Fresh from their 2-1 victory away at Real Betis in the first leg of their UEFA Europa League Round of 16 tie, Eintracht Frankfurt’s next match is at home against VfL Bochum on Sunday. However, their European form belies their position in the Bundesliga, where they sit tenth and, although a place in the top six, and therefore qualification for more continental football next term, is not out of the question, they must improve their performances at the Commerzbank Arena as soon as possible if they are to do so.
Ten from a possible 15 points away from home in 2022 is a good return, especially in comparison to their torrid results in Frankfurt. Not only are Oliver Glasner’s men without a win at home since the turn of the year, but they also haven’t picked up a single point. While losing to Borussia Dortmund and Bayern Munich is far from surprising, defeats to Arminia Bielefeld and Wolfsburg are far less forgivable.
Frankfurt’s next visitors are Bochum, who have won 12 points from their last eight matches and have moved up to 11th as a result. A victory on Sunday could even see them move above the ‘Adler’, and the home side’s record in front of their own fans will surely give Thomas Reis and Co. confidence. For Glasner and his players, Thursday’s win at Betis must be used as inspiration, otherwise it may be another disappointing afternoon.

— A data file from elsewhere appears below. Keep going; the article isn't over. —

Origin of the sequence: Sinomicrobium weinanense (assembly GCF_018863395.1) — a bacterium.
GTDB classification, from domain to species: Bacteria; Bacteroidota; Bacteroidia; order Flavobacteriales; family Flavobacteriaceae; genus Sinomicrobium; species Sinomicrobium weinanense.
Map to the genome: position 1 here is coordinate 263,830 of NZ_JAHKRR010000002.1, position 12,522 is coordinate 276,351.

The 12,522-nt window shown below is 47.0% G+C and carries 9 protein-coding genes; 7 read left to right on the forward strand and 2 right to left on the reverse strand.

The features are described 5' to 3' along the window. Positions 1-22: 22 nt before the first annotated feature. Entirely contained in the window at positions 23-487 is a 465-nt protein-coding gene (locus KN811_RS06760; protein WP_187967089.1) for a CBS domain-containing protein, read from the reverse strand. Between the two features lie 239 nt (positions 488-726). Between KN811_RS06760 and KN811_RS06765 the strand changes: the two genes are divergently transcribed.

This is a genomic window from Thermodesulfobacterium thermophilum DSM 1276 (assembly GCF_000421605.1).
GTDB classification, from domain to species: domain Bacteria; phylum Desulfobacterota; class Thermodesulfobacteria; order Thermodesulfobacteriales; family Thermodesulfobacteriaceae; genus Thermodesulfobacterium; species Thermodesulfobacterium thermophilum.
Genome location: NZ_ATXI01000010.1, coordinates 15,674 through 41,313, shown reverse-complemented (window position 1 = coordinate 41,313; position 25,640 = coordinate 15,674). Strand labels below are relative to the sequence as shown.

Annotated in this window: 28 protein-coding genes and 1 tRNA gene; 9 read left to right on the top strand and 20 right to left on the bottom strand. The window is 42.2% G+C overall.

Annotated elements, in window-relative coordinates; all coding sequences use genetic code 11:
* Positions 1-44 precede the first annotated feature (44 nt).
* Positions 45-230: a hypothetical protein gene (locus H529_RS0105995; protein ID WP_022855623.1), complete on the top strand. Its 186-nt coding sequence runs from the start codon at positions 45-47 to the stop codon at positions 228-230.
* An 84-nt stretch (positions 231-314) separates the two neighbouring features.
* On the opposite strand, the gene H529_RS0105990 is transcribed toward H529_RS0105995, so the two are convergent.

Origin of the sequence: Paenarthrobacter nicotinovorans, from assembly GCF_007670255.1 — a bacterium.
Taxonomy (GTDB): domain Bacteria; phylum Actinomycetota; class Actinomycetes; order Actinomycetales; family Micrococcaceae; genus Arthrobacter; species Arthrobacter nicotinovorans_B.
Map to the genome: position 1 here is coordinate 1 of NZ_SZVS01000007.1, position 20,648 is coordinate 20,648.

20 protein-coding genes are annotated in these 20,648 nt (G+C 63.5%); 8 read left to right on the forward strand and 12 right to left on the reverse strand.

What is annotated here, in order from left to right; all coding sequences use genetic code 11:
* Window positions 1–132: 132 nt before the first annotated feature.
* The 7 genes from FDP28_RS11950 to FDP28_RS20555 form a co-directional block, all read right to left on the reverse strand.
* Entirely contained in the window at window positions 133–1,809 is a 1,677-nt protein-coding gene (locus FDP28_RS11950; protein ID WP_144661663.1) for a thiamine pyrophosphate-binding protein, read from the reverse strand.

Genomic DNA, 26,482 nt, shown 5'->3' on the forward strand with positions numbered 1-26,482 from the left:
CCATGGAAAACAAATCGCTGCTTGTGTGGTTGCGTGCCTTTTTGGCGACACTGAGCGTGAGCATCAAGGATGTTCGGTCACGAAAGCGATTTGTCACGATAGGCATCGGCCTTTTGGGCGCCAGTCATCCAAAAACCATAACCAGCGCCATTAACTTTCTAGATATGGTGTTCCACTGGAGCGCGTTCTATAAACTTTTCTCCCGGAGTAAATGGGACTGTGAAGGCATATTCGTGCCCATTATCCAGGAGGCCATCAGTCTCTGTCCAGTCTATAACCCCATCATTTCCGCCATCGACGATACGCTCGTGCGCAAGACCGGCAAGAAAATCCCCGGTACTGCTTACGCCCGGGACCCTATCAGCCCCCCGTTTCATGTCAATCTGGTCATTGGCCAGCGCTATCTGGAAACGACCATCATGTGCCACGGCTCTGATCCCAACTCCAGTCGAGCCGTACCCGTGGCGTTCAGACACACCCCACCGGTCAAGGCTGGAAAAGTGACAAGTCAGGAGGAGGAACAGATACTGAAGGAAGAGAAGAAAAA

Marco Reus to further cement legendary status at Dortmund with 350th competitive fixture
While many Dortmund stars have moved on from the Signal Iduna Park upon reaching superstar status, such as Robert Lewandowski, Mario Götze and, more recently, Jadon Sancho, Marco Reus has been one of the few constants at a club where outgoings are as frequent as new arrivals. The club captain, Reus has managed 153 goals and 108 assists at the club since making a move from Borussia Mönchengladbach in 2013, and he is set to further cement his legendary status when he makes his 350th appearance for the Ruhr-based outfit at home to Arminia Bielefeld on Saturday.